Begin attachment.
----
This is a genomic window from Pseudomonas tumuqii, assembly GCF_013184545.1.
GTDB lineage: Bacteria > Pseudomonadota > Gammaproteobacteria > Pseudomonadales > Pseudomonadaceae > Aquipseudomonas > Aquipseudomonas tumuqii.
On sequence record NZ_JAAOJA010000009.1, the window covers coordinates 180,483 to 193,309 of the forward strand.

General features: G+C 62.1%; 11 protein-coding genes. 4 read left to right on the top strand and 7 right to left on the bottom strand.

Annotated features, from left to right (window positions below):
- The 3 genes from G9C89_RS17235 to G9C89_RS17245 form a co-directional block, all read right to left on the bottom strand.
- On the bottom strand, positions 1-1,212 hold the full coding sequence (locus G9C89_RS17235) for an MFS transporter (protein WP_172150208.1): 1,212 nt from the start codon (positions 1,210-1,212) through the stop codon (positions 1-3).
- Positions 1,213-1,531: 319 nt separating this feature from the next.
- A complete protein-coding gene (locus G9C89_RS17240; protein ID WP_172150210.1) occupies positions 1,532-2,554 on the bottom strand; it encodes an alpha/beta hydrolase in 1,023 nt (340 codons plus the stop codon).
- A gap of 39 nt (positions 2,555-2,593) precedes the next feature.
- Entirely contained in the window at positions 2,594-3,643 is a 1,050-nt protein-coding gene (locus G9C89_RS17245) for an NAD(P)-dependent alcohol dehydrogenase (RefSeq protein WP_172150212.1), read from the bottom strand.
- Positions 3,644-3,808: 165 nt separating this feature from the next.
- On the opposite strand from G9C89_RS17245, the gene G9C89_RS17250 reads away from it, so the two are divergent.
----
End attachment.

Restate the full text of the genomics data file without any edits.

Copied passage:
This is a genomic window from Pseudomonas tumuqii, assembly GCF_013184545.1.
GTDB lineage: Bacteria > Pseudomonadota > Gammaproteobacteria > Pseudomonadales > Pseudomonadaceae > Aquipseudomonas > Aquipseudomonas tumuqii.
On sequence record NZ_JAAOJA010000009.1, the window covers coordinates 180,483 to 193,309 of the forward strand.

General features: G+C 62.1%; 11 protein-coding genes. 4 read left to right on the top strand and 7 right to left on the bottom strand.

Annotated features, from left to right (window positions below):
- The 3 genes from G9C89_RS17235 to G9C89_RS17245 form a co-directional block, all read right to left on the bottom strand.
- On the bottom strand, positions 1-1,212 hold the full coding sequence (locus G9C89_RS17235) for an MFS transporter (protein WP_172150208.1): 1,212 nt from the start codon (positions 1,210-1,212) through the stop codon (positions 1-3).
- Positions 1,213-1,531: 319 nt separating this feature from the next.
- A complete protein-coding gene (locus G9C89_RS17240; protein ID WP_172150210.1) occupies positions 1,532-2,554 on the bottom strand; it encodes an alpha/beta hydrolase in 1,023 nt (340 codons plus the stop codon).
- A gap of 39 nt (positions 2,555-2,593) precedes the next feature.
- Entirely contained in the window at positions 2,594-3,643 is a 1,050-nt protein-coding gene (locus G9C89_RS17245) for an NAD(P)-dependent alcohol dehydrogenase (RefSeq protein WP_172150212.1), read from the bottom strand.
- Positions 3,644-3,808: 165 nt separating this feature from the next.
- On the opposite strand from G9C89_RS17245, the gene G9C89_RS17250 reads away from it, so the two are divergent.